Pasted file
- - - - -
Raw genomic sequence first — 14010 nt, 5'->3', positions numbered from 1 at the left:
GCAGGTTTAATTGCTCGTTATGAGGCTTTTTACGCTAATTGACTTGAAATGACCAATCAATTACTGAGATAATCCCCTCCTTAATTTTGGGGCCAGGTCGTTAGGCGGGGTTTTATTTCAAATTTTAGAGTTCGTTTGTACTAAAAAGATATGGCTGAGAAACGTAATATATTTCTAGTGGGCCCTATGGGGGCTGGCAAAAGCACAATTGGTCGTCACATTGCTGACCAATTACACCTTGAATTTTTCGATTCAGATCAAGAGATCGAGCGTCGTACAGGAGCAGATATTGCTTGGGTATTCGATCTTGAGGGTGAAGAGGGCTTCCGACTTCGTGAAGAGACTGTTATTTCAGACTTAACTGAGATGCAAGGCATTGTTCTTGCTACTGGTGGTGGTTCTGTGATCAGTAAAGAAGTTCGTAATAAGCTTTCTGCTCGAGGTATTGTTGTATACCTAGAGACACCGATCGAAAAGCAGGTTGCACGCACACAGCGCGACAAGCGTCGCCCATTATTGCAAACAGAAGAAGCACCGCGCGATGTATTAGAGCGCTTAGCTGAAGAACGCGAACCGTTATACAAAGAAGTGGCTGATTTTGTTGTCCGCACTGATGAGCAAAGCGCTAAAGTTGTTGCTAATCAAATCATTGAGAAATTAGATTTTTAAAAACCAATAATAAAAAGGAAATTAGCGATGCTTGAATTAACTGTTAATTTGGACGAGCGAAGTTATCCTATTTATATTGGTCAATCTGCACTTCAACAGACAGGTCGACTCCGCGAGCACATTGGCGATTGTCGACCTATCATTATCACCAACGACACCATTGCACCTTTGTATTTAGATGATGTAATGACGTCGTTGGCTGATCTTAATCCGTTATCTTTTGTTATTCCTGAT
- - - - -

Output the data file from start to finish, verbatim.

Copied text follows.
Raw genomic sequence first — 14010 nt, 5'->3', positions numbered from 1 at the left:
GCAGGTTTAATTGCTCGTTATGAGGCTTTTTACGCTAATTGACTTGAAATGACCAATCAATTACTGAGATAATCCCCTCCTTAATTTTGGGGCCAGGTCGTTAGGCGGGGTTTTATTTCAAATTTTAGAGTTCGTTTGTACTAAAAAGATATGGCTGAGAAACGTAATATATTTCTAGTGGGCCCTATGGGGGCTGGCAAAAGCACAATTGGTCGTCACATTGCTGACCAATTACACCTTGAATTTTTCGATTCAGATCAAGAGATCGAGCGTCGTACAGGAGCAGATATTGCTTGGGTATTCGATCTTGAGGGTGAAGAGGGCTTCCGACTTCGTGAAGAGACTGTTATTTCAGACTTAACTGAGATGCAAGGCATTGTTCTTGCTACTGGTGGTGGTTCTGTGATCAGTAAAGAAGTTCGTAATAAGCTTTCTGCTCGAGGTATTGTTGTATACCTAGAGACACCGATCGAAAAGCAGGTTGCACGCACACAGCGCGACAAGCGTCGCCCATTATTGCAAACAGAAGAAGCACCGCGCGATGTATTAGAGCGCTTAGCTGAAGAACGCGAACCGTTATACAAAGAAGTGGCTGATTTTGTTGTCCGCACTGATGAGCAAAGCGCTAAAGTTGTTGCTAATCAAATCATTGAGAAATTAGATTTTTAAAAACCAATAATAAAAAGGAAATTAGCGATGCTTGAATTAACTGTTAATTTGGACGAGCGAAGTTATCCTATTTATATTGGTCAATCTGCACTTCAACAGACAGGTCGACTCCGCGAGCACATTGGCGATTGTCGACCTATCATTATCACCAACGACACCATTGCACCTTTGTATTTAGATGATGTAATGACGTCGTTGGCTGATCTTAATCCGTTATCTTTTGTTATTCCTGAT